Such comments have seen numerous parents up in arms, along with the Inkatha Freedom Party, some religious fundamentalists and several teachers who have, since 1996, been forbidden physically to punish their charges. By and large, this “spare the rod and spoil the child” brigade are out of step, certainly with the teacher unions whose position reflects one of the demands of the 1976 student rebellion.
This is usually remembered as a revolt against the enforced teaching in the Afrikaans medium. Afrikaans was the trigger, but there were a host of demands, prime among them the abolition of corporal punishment that was an integral part of the schooling system.
South Africans, whether classified white, black, coloured or from whatever immigrant origin, all felt the effects of generations of this institutionalised violence and teachers, in particular, saw it as an acceptable means of instilling discipline. A prime example of how deeply ingrained was this attitude emerged when the ANC established a school in Tanzania for the exiles of 1976, staffed mainly by teachers from “back home”.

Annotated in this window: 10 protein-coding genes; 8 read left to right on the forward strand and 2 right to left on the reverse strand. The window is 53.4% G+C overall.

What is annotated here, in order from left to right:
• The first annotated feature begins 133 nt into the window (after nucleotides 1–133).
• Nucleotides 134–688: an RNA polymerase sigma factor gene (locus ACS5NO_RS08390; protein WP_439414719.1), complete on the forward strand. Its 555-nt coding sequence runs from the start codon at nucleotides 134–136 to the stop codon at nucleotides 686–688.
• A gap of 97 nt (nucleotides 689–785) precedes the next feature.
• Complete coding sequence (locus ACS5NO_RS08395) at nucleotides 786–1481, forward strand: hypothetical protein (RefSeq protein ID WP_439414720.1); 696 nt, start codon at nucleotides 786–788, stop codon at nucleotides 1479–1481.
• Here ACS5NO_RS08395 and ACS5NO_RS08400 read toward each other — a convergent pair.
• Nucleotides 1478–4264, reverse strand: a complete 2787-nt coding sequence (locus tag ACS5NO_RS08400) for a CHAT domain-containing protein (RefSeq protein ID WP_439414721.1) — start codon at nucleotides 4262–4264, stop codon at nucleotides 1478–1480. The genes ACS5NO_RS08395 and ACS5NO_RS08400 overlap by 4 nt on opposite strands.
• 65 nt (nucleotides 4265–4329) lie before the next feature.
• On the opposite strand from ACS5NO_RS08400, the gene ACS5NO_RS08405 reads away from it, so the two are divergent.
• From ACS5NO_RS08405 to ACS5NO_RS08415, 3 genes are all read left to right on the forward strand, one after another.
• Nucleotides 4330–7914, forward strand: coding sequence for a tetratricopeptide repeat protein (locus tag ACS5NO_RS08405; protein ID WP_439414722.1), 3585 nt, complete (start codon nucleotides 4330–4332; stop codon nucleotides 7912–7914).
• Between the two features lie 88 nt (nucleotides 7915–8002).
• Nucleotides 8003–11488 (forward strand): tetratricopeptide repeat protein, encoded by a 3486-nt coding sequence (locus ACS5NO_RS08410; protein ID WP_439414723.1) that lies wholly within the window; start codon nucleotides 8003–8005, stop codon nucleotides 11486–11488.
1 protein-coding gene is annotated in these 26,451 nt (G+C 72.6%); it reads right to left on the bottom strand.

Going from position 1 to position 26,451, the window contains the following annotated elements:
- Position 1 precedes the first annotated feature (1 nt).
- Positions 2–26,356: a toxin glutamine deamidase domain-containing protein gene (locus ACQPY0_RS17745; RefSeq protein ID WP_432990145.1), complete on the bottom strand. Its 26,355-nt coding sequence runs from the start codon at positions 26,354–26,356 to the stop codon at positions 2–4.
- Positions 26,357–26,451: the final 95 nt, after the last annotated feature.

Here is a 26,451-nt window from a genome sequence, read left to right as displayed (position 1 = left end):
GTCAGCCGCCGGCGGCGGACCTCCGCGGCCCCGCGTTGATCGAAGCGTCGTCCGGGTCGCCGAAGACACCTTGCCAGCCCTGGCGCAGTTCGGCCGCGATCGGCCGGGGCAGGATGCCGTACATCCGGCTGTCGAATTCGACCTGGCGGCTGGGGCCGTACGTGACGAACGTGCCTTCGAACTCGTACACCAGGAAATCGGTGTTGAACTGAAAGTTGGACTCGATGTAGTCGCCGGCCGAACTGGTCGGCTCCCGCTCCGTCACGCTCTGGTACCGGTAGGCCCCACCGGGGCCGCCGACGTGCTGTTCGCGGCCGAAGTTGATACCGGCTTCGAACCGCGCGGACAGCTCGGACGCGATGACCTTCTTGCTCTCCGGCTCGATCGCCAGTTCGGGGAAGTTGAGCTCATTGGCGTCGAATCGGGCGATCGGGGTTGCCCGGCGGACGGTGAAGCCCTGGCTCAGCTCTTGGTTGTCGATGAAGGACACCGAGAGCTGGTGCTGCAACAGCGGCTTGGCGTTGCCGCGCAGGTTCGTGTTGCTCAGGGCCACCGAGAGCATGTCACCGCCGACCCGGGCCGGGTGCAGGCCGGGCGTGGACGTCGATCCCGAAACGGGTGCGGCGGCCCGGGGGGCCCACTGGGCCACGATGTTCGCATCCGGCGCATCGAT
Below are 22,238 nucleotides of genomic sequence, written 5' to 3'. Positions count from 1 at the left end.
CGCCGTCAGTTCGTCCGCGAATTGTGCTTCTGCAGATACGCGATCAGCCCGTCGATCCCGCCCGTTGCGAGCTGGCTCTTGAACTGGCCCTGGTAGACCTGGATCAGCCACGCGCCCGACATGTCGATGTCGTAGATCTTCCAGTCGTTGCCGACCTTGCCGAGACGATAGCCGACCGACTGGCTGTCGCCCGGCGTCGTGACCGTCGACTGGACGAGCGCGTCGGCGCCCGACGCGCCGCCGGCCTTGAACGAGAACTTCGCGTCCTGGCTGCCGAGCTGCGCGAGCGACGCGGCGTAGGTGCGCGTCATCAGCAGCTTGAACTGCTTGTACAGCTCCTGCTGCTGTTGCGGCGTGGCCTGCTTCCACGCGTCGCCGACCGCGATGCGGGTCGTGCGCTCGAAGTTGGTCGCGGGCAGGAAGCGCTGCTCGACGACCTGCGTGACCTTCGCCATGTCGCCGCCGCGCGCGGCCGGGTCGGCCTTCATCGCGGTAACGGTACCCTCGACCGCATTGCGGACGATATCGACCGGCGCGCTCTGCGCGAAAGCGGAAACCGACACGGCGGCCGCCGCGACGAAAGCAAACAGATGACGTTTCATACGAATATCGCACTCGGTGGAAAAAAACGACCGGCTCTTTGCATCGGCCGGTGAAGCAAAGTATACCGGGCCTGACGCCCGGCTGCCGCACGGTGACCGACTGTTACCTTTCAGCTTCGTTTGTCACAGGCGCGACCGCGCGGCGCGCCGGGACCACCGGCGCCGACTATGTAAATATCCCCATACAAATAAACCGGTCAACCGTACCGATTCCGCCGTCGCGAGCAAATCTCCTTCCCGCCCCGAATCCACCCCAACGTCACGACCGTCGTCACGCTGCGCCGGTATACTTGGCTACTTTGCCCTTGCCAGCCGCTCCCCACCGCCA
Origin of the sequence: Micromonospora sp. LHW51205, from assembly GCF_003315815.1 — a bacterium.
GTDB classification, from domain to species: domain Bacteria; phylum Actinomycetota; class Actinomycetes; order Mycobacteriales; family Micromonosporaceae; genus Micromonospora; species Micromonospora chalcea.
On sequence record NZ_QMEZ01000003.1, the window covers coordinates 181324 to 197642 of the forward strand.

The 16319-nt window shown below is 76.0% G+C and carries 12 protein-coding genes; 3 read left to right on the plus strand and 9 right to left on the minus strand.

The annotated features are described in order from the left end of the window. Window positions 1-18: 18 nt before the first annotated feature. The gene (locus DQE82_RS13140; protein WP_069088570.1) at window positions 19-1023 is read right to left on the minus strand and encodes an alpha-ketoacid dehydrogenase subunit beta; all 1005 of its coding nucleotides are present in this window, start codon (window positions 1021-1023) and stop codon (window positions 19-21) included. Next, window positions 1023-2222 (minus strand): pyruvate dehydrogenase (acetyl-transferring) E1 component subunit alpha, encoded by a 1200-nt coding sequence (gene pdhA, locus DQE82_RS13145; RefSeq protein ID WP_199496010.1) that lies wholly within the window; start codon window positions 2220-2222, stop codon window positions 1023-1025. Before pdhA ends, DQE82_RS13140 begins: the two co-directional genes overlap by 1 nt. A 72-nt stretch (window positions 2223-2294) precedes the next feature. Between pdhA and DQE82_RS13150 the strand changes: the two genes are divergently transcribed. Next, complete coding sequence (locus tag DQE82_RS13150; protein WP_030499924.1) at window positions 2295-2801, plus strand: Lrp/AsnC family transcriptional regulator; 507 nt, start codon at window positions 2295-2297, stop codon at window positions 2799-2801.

In line with the demands of the rebellious students and with the policies of donor states such as Sweden, the ANC school administration adopted a loudly trumpeted policy of no corporal punishment — and ignored this in practice. When I became the founding principal of the primary division, for example, I was presented with two implements deemed necessary: a bell and a strap, both of which I mislaid on the same day.
But, on the ground in South Africa, attitudes were slowly changing, among students, teachers and in the broader labour movement. Along with what is generally seen as progressive labour legislation and a rightly lauded constitution, a Schools Act was passed in 1996. The teacher unions had a direct input to this legislation that forbade corporal punishment at schools.